Defining Property Rights: The Case of Knowledge-Based Resources

by Ayse Costello, Thomas Costello



Advances in information technology, together with increasing economic globalization, are creating dilemmas regarding the levels of definition of property rights that exist over knowledge-based resources. The issues at stake include enforcing property rights of companies without alienating consumers and making knowledge-based resources affordable. This article proposes a framework that can help resolve these dilemmas and predict the costs versus benefits of defining the property rights over resources. The costs versus benefits are mainly determined by: capture costs and rent dissipation created by non-exclusivity of the resource; exchange and policing costs related to the resource; costs of reduced investment created by non-exclusivity of the resource; exchange value of the resource; and the social costs of exclusivity of the resource.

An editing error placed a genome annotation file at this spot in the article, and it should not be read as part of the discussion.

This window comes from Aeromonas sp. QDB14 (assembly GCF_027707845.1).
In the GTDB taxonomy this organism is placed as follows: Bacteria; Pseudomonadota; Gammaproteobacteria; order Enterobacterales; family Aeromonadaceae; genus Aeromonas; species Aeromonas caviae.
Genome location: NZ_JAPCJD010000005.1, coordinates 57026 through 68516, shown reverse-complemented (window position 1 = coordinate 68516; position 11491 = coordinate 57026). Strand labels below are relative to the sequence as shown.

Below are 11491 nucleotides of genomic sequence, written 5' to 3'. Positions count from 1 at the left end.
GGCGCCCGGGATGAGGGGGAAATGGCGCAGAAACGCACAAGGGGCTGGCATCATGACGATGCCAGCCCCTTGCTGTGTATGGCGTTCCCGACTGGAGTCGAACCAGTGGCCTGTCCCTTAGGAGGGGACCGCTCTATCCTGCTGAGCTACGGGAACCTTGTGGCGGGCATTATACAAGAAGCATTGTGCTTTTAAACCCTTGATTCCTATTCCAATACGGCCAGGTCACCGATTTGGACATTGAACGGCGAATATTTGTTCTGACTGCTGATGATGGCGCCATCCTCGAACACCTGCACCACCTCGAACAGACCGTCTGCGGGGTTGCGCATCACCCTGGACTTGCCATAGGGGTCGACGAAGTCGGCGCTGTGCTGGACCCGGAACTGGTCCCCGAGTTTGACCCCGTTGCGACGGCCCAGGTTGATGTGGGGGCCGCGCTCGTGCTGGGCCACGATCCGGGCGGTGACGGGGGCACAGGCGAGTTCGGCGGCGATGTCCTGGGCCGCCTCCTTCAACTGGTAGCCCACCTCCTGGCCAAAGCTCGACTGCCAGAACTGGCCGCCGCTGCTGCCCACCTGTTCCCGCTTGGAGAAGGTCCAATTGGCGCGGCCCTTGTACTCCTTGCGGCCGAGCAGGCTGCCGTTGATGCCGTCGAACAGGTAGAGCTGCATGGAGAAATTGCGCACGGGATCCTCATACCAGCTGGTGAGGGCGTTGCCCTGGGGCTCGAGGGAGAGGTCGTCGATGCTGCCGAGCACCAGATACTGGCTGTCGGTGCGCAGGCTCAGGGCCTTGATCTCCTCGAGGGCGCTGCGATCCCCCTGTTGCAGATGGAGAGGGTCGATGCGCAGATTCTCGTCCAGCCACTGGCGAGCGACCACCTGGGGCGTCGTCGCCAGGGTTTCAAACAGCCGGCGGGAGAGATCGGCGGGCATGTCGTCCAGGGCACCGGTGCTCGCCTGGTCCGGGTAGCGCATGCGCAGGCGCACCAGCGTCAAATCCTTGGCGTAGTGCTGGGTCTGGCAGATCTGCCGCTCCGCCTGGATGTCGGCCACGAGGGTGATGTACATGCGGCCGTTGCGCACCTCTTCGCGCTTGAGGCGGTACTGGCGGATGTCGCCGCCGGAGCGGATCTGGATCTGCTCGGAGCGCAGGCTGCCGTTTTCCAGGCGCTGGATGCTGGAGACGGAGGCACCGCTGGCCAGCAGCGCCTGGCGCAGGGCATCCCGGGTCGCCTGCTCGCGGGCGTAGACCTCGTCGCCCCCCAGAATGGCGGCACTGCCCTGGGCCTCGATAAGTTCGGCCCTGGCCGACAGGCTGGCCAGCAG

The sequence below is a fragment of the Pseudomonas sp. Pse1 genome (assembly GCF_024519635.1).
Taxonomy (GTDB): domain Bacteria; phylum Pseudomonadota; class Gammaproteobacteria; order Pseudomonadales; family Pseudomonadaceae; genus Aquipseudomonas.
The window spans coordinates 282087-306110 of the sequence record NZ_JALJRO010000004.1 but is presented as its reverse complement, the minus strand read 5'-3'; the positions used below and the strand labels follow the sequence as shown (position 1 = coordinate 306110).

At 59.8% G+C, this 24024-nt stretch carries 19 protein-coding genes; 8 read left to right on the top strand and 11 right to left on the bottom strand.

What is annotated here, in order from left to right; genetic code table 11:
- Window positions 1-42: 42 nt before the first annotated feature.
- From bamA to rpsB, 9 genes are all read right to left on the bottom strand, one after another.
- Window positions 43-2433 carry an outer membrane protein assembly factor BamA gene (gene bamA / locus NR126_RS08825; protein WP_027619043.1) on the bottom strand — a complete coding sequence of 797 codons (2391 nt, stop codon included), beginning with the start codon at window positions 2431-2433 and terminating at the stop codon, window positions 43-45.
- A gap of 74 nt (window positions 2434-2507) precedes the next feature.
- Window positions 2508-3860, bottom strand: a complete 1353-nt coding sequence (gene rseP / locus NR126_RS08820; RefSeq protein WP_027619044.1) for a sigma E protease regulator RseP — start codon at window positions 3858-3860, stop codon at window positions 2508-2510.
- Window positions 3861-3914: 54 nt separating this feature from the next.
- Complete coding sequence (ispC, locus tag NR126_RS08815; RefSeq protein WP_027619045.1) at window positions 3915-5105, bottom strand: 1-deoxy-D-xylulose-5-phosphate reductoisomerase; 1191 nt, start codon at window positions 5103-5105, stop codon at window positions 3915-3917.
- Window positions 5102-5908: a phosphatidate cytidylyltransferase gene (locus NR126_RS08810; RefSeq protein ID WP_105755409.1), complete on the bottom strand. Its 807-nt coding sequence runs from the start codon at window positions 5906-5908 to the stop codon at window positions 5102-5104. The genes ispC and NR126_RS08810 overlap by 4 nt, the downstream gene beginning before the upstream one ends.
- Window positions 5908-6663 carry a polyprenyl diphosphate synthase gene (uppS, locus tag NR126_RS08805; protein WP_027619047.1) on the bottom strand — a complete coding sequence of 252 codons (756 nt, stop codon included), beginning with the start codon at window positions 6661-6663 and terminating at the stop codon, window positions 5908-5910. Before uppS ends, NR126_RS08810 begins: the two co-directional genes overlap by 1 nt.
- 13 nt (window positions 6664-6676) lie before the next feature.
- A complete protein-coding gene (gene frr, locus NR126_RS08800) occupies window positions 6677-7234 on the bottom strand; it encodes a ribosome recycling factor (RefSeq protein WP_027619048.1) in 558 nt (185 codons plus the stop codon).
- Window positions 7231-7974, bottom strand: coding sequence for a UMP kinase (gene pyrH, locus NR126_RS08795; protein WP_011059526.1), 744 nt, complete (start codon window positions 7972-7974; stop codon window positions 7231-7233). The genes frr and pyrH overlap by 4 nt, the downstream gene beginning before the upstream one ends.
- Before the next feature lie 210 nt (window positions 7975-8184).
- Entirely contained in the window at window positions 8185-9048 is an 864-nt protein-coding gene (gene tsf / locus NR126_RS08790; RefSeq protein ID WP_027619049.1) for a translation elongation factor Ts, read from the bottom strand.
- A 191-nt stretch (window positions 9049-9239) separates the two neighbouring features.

California Management Review

Berkeley-Haas's Premier Management Journal

Published at Berkeley Haas for more than sixty years, California Management Review seeks to share knowledge that challenges convention and shows a better way of doing business.

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